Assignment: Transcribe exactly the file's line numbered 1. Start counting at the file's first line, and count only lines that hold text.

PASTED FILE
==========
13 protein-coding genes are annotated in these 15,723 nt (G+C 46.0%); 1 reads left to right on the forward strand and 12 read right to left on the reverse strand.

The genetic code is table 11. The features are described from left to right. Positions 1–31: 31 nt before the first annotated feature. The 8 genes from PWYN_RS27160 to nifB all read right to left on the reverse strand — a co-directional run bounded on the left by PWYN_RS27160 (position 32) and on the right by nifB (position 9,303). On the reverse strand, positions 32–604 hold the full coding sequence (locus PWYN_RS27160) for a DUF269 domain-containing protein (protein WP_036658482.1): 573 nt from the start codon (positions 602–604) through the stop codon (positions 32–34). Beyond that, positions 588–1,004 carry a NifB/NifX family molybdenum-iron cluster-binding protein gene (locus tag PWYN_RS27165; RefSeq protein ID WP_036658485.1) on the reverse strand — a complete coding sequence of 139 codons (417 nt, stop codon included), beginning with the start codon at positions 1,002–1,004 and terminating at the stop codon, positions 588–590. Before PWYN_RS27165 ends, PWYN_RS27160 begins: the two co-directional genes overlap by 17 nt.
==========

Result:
13 protein-coding genes are annotated in these 15,723 nt (G+C 46.0%); 1 reads left to right on the forward strand and 12 read right to left on the reverse strand.